You may have noticed that data privacy has been in the news in recent months—for lots of reasons. One of the more significant developments has been implementation of the European Union’s General Data Protection Regulation, or GDPR. This new regulation takes effect on May 25, 2018.
Although GDPR is a European regulation, it has a global scope covering any interactions with European residents. With this new regulation in mind, the WordPress core development team has created new privacy features in the latest release, WordPress version 4.9.6.
In this post, I’m going to give you a brief overview of what’s changing in WordPress and what you should start thinking about for your website.
GDPR in a Nutshell
Among other things, GDPR regulates the collection, storage, and sharing of user data. User data includes things like names and email addresses, IP addresses, and anything else that could be used to identify the person who visited your website. GDPR establishes that:
- Users must provide consent for their data to be collected, stored, and shared.
- Users have a right to know how what your process is for managing their data.
- Users have a right to request access to view the data you’re storing about them.
- Users have a right to request removal of any data you’re storing about them.
There’s more to it than just that, but those are the key points for understanding some of the changes made to WordPress. Importantly, these rights still apply even if EU residents are interacting with non-EU entities.
How NC State units comply with GDPR, how it fits into record retention laws, and how your website or web apps may need to change are questions that are bigger than this blog post can answer. The Office of General Counsel has prepared a GDPR overview document for campus to help answer those questions. If you receive a request from a user to view or remove personal data, contact General Counsel for guidance on how to respond.
Besides talking to the Office of General Counsel, think about what kind of data your website or web app collects, and how you’re using it. If nothing else, GDPR is a good excuse to talk to your development and web hosting teams to have a conversation about what your processes and retention policies are. If our office does development or manages hosting for you, please don’t hesitate to contact us.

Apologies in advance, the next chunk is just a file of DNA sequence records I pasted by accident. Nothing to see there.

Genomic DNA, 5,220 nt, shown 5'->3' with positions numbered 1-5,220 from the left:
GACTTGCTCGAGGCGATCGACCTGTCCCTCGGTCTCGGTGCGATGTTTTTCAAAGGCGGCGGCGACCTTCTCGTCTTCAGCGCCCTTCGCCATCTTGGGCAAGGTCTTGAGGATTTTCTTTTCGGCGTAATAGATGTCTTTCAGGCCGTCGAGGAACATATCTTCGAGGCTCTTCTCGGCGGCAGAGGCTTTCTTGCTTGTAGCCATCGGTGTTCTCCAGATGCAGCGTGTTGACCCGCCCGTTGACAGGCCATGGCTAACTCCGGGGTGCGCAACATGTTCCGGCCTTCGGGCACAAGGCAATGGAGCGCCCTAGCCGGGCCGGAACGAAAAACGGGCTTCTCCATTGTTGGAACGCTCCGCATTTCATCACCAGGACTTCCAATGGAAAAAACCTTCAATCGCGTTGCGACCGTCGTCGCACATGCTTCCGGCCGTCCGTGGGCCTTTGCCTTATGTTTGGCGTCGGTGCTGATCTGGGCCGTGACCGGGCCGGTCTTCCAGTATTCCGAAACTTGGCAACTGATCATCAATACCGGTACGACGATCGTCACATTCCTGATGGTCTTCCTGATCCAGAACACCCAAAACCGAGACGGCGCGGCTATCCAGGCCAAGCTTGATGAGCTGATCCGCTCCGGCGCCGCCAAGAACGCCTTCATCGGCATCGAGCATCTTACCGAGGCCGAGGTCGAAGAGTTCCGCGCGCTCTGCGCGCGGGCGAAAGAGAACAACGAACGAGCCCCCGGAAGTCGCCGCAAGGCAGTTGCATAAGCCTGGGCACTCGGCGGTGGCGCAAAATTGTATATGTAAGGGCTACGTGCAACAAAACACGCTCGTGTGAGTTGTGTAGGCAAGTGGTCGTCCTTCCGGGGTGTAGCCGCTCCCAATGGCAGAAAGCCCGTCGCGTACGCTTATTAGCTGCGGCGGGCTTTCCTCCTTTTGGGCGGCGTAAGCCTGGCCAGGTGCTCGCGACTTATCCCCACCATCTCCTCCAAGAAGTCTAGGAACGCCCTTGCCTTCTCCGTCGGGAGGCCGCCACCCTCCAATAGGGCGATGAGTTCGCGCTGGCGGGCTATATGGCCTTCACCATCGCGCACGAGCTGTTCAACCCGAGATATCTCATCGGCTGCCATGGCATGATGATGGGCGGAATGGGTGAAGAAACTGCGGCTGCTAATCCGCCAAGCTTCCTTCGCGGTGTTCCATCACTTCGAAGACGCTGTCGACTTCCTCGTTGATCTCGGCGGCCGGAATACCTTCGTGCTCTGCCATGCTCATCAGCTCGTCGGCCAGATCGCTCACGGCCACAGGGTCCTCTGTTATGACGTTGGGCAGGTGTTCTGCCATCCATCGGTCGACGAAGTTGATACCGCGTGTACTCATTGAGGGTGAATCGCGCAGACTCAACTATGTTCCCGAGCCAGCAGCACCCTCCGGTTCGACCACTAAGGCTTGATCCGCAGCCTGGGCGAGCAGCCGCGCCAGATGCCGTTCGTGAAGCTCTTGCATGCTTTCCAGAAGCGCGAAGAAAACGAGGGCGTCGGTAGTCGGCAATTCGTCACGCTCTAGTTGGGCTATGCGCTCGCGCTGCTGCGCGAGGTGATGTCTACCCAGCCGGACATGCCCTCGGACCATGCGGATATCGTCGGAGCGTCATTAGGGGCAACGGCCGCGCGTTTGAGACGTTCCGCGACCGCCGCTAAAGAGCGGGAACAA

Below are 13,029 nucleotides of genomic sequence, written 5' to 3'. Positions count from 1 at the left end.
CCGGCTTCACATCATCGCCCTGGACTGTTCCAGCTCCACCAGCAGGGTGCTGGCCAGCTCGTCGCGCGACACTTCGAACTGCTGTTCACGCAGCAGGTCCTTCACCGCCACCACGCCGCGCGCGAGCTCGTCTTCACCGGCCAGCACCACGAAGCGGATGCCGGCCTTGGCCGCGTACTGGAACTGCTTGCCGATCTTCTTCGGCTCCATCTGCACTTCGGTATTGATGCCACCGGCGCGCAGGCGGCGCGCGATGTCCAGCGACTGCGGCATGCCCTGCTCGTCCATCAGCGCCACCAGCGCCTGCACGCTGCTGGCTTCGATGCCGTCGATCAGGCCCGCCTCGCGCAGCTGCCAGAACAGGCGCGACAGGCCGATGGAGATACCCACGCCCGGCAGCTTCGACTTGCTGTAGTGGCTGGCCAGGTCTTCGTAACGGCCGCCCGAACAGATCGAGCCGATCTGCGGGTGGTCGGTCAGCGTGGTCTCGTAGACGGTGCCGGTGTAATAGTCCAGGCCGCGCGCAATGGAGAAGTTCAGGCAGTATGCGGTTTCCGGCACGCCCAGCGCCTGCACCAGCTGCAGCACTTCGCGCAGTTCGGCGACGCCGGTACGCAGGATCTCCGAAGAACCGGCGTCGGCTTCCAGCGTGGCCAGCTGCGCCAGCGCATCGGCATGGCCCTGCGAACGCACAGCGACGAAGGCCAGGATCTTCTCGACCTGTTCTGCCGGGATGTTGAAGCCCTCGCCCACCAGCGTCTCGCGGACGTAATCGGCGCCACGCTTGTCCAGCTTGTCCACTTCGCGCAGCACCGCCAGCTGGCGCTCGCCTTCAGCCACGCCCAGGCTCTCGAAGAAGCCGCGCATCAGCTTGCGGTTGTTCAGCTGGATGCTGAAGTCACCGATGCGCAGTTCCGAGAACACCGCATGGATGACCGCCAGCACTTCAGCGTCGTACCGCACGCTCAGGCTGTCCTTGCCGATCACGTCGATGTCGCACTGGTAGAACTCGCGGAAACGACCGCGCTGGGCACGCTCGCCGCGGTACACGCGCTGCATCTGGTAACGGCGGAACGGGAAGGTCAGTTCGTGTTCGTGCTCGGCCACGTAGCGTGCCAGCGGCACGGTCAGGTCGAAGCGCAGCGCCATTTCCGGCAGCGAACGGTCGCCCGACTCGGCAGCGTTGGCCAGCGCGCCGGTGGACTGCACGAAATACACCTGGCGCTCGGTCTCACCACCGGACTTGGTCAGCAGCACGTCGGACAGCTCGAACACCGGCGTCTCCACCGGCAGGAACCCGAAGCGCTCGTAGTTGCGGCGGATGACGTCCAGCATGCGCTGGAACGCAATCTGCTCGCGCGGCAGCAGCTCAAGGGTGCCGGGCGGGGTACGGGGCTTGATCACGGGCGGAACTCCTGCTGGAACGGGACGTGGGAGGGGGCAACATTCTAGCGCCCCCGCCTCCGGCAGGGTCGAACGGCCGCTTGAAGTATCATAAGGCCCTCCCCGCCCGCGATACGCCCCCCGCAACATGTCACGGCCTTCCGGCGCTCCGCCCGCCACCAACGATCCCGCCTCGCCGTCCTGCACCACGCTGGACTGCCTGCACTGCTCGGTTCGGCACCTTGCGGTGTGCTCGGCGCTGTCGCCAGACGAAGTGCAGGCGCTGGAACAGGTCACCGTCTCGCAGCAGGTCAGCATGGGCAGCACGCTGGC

New Privacy and Data Management Tools
After upgrading, admin-level users will see a message indicating that new privacy tools have been added under the Dashboard > Tools menu and under the Dashboard > Settings menu.
After you click “Dismiss” in the bottom right-hand corner of the notice, you shouldn’t see that notice again.
Personal Data Export and Erasure
Under the Dashboard > Tools menu, there are now two new menu items: Export Personal Data and Erase Personal Data. Both have very similar interfaces designed to help you respond to user data requests, including:
- Requesting confirmation of a user data request (so someone impersonating a user doesn’t gain access to their data).
- Generating and sending an export file containing all data connected to the requesting user.
- Removing from the WordPress database all personal data connected to the requesting user.
It is not possible to inadvertently share or delete user data using these new tools without first receiving confirmation from the user.
As mentioned above, campus units that receive these requests should check in with the Office of General Counsel before responding. If you ever need assistance using these WordPress tools when responding to a request, please contact us.
How This Impacts You
Here’s the good news: On most days, these changes to WordPress won’t affect you!
GDPR is absolutely important, and if or when you receive a request from a user, you’ll be glad that WordPress has added these features. But there’s no reason to expect a flood of data export or removal requests for NC State websites. Now that the features are there, you can reliably ignore them most of the time.
But that doesn’t mean this doesn’t matter to you. Now is a good time to:
- Think about how you’re using and storing user data. Get your team together and have a conversation about what you’re collecting, how long you keep it, and whether you’re keeping more than you need to.
- Pay attention to data privacy when adding WordPress plugins. Don’t add plugins that collect unnecessary data, and only add plugins that work with the new WordPress data management tools. (There aren’t many of those yet, but we expect that to change quickly.)